A widely noted aspect of Buffalo, New York, USA is that the city deeply embraces – and always has – its professional athletes. Buffalo is a hard-working, heart-on-your-sleeve, kindhearted sort of town and it loves its sports, especially hockey. In all essence, Buffalo is a hockey town.
And while most athletes playing for a team in the “City of Good Neighbors” become endeared with the city, few embrace it as strongly as a second home in the way that the Buffalo Beauts’ forward Jordan Juron has. Beauts fans have yet to become fully acquainted with her, as she only played in one home game – a raucous semi-final playoff game – during this past 2017-18 NWHL season. Rest assured though that the fans of Buffalo and the NWHL will have plenty of time to become acquainted with her as Season Four of the league rolls around.
On Jun. 21, 2018 word was released that Juron had re-signed with the Beauts for the 2018-19 season. For those who have seen her play and know her background, this was no real surprise – she is quite the player. As the Beauts continue to make headlines with their free agent signings, they have already inked their player who will embody the heart and soul of this hockey club going forward.
Juron is a long term Beaut now. THW had the opportunity to catch up with her shortly after her signing was announced. We talked a bit of everything with Juron, from Mario Lemieux, to country music, to the Buffalo Bills, and Marie-Philip Poulin. We feel strongly that the fans of Buffalo will embrace Juron just as strongly as she is ready to embrace you.
Developing an Early Love for the Game
Like most professional hockey players, Juron learned the game at an early age. More importantly, she has had a necessary lifelong support from family – one that has fully fostered her passion in the sport. Hockey, perhaps more than any other sport, is a family affair. It requires commitment not only from the athletes themselves, but from the family as a whole. Footing costs for equipment and ice time, rides to and from games and practices, early mornings and late nights for everyone. Juron’s upbringing was no different, and to this day she can still pinpoint when she first began her own love affair with hockey.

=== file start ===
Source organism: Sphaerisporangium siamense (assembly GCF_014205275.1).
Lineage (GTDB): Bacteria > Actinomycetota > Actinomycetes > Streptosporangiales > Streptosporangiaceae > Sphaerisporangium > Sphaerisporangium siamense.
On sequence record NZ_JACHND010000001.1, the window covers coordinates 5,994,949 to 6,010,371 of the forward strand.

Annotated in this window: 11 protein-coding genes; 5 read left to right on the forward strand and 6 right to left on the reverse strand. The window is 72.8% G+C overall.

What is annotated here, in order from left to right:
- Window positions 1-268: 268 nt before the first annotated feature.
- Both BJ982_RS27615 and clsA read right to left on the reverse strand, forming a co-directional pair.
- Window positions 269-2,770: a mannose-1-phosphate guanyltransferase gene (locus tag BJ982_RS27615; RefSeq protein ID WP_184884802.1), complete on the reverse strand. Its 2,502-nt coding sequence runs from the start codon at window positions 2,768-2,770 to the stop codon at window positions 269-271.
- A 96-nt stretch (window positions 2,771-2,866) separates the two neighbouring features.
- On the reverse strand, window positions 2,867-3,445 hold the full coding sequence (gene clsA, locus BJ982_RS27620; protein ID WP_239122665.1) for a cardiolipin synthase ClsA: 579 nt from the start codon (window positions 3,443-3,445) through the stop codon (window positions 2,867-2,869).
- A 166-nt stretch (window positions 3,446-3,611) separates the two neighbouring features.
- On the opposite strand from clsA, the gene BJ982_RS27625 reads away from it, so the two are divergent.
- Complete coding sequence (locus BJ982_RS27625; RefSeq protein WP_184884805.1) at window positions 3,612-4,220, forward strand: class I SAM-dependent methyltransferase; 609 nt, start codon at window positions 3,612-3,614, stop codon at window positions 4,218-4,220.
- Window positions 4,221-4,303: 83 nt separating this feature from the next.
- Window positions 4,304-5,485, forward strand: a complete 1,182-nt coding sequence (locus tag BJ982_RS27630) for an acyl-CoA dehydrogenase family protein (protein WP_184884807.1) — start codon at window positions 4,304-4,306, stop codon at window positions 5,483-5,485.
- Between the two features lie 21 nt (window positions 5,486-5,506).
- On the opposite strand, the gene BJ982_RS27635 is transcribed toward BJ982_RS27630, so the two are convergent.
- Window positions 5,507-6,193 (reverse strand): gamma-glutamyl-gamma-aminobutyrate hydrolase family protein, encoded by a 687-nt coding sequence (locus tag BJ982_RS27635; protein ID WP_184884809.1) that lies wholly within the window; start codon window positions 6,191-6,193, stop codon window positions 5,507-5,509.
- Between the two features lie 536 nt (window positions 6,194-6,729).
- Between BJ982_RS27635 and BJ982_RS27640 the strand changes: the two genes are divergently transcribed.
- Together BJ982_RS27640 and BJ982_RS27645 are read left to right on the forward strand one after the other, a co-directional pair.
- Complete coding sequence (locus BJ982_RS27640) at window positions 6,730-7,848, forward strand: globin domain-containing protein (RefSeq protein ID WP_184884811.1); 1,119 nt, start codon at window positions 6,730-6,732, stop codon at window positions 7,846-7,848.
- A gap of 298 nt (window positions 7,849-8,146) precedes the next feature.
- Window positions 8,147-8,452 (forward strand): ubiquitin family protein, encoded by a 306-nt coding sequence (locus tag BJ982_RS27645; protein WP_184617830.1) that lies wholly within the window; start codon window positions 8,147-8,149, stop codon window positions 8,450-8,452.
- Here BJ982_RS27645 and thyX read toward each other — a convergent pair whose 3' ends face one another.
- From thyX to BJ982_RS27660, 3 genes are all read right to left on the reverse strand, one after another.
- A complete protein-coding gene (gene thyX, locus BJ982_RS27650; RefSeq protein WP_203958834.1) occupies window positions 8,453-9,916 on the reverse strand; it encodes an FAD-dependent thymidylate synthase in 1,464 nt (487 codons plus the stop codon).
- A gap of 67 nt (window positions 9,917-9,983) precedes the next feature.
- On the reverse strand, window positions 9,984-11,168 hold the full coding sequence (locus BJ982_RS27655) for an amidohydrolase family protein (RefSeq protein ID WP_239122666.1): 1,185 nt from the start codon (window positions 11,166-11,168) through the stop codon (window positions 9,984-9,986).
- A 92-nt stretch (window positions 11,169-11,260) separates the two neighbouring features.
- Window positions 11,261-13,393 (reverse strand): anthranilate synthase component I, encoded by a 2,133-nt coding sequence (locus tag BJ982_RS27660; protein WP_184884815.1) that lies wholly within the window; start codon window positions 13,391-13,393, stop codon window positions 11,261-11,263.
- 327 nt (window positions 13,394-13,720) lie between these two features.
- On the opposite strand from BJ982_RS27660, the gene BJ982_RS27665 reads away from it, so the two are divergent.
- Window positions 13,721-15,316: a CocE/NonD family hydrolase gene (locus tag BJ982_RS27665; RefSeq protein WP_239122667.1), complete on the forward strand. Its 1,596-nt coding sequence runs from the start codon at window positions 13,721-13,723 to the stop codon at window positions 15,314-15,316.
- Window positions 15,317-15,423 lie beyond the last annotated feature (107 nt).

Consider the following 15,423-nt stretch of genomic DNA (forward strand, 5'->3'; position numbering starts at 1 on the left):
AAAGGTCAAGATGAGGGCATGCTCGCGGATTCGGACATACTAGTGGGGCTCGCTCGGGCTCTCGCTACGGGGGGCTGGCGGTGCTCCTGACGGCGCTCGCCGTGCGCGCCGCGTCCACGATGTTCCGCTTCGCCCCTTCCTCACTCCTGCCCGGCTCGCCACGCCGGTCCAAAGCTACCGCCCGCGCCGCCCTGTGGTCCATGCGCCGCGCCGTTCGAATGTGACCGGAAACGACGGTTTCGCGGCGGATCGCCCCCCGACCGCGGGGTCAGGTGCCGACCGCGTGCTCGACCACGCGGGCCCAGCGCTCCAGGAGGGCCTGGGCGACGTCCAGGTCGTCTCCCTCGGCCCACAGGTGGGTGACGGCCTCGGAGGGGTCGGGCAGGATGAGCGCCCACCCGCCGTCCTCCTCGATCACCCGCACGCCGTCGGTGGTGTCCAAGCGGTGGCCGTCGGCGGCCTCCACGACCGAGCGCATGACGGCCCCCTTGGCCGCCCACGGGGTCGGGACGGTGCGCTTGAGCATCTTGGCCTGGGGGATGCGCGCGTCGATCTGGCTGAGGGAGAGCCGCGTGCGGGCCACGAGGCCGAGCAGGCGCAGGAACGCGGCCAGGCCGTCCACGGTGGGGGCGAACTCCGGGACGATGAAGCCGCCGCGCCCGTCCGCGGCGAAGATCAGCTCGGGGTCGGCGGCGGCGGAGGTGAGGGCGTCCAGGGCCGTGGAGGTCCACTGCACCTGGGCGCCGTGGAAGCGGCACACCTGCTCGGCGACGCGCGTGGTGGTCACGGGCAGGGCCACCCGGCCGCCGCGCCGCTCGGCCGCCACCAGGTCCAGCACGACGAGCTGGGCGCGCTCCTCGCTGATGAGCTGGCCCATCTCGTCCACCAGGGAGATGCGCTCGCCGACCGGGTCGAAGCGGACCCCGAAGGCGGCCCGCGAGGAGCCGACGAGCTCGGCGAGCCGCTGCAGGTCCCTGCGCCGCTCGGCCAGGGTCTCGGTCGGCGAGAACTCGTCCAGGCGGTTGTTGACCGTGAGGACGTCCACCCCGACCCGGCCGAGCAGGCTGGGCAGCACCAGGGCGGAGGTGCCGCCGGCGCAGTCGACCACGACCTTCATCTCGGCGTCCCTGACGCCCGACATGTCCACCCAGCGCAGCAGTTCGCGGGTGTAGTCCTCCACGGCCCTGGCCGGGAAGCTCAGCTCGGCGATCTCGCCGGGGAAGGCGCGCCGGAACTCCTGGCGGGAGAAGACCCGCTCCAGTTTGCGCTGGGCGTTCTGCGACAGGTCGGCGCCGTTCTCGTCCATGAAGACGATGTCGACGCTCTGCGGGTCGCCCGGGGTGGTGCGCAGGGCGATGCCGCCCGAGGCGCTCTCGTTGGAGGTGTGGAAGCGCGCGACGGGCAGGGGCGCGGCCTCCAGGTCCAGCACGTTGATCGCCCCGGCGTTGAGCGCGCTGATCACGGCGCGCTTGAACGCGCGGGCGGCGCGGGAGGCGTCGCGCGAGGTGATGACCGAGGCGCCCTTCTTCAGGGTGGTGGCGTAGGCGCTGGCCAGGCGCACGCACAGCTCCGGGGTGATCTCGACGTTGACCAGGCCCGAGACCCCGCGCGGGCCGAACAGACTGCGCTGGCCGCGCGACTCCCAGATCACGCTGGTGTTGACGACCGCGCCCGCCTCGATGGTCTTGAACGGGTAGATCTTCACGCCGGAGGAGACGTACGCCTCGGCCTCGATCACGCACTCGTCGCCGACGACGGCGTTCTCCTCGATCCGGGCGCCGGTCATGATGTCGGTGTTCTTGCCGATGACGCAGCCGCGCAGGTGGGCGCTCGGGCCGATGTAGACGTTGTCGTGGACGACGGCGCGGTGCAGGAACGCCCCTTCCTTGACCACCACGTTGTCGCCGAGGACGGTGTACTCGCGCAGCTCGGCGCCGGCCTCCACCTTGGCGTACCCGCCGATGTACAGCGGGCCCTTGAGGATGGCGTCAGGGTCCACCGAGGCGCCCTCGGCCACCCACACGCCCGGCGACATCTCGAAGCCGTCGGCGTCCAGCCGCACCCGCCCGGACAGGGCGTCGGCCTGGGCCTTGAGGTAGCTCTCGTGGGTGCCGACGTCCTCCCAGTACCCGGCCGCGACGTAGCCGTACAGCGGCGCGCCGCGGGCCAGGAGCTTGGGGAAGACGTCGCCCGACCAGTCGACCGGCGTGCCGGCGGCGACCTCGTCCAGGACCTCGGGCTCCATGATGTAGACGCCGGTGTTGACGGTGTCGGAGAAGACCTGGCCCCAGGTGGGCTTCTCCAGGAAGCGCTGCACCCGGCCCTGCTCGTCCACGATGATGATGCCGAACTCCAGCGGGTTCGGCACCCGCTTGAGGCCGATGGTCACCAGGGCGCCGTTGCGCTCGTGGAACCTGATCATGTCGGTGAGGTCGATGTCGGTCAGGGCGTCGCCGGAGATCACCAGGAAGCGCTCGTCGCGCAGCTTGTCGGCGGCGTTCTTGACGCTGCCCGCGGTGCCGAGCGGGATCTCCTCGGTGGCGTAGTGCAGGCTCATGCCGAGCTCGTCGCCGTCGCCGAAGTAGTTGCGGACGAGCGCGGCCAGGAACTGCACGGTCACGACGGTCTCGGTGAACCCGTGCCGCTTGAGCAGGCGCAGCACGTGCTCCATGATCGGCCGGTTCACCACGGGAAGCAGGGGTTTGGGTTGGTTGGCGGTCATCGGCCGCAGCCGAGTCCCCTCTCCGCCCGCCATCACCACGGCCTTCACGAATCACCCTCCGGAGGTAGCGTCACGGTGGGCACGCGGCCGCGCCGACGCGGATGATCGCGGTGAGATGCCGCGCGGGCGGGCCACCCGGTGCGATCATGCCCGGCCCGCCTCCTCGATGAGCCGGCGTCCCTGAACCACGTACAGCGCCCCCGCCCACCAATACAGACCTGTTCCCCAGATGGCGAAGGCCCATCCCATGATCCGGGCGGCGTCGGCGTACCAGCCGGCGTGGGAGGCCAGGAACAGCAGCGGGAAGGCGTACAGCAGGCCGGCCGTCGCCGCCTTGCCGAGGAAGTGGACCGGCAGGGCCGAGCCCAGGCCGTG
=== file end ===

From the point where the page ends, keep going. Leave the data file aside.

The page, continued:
“The first time that I went on the ice was when I was five,” she recalled. “What got me interested was that the first full hockey game I watched on TV and focused on was when Mario Lemieux returned from cancer. This was a big reason why I wanted to play the game. I had a big poster of Mario Lemieux in my bedroom for years. I pretty much watched the game and told my dad, ‘I want to do that! I want to play!’ He told me that before I could play hockey, before he would buy me equipment, that the deal was that I had to learn how to skate.”
Unbeknownst to her father, Juron would be a natural at skating. Youthful enthusiasm was too much to be stymied by parental guidance, and she quickly became a water bug out on the ice.
“I remember my dad took me down to one of the local rinks and just rented me a cheap pair of hockey skates,” she went on to say. “I put them on, and he said, ‘Don’t go on the ice – I’m going to come out there with you.’ And I said, ‘No, I’m going on the ice.’ And he was like, ‘Well then hold onto the boards. I’ll be there in a second,’ because he was putting his skates on. Before he even got out there I was already cruising through the middle of the ice. So I pretty much stepped onto the ice and could skate right away, is what my dad says.”